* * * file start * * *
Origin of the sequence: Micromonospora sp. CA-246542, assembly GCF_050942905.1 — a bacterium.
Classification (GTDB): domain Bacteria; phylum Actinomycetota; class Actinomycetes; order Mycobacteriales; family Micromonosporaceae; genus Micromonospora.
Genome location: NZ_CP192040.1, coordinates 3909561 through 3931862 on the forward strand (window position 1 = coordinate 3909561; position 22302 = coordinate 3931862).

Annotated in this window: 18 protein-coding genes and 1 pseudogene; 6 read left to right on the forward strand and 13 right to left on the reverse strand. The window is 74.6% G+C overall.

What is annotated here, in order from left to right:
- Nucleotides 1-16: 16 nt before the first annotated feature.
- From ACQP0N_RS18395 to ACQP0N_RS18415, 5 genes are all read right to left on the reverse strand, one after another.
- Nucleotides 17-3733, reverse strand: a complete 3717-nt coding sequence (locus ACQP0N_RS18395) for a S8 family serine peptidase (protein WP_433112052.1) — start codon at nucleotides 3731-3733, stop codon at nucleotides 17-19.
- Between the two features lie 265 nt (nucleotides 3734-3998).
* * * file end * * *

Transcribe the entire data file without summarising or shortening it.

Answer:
Origin of the sequence: Micromonospora sp. CA-246542, assembly GCF_050942905.1 — a bacterium.
Classification (GTDB): domain Bacteria; phylum Actinomycetota; class Actinomycetes; order Mycobacteriales; family Micromonosporaceae; genus Micromonospora.
Genome location: NZ_CP192040.1, coordinates 3909561 through 3931862 on the forward strand (window position 1 = coordinate 3909561; position 22302 = coordinate 3931862).

Annotated in this window: 18 protein-coding genes and 1 pseudogene; 6 read left to right on the forward strand and 13 right to left on the reverse strand. The window is 74.6% G+C overall.

What is annotated here, in order from left to right:
- Nucleotides 1-16: 16 nt before the first annotated feature.
- From ACQP0N_RS18395 to ACQP0N_RS18415, 5 genes are all read right to left on the reverse strand, one after another.
- Nucleotides 17-3733, reverse strand: a complete 3717-nt coding sequence (locus ACQP0N_RS18395) for a S8 family serine peptidase (protein WP_433112052.1) — start codon at nucleotides 3731-3733, stop codon at nucleotides 17-19.
- Between the two features lie 265 nt (nucleotides 3734-3998).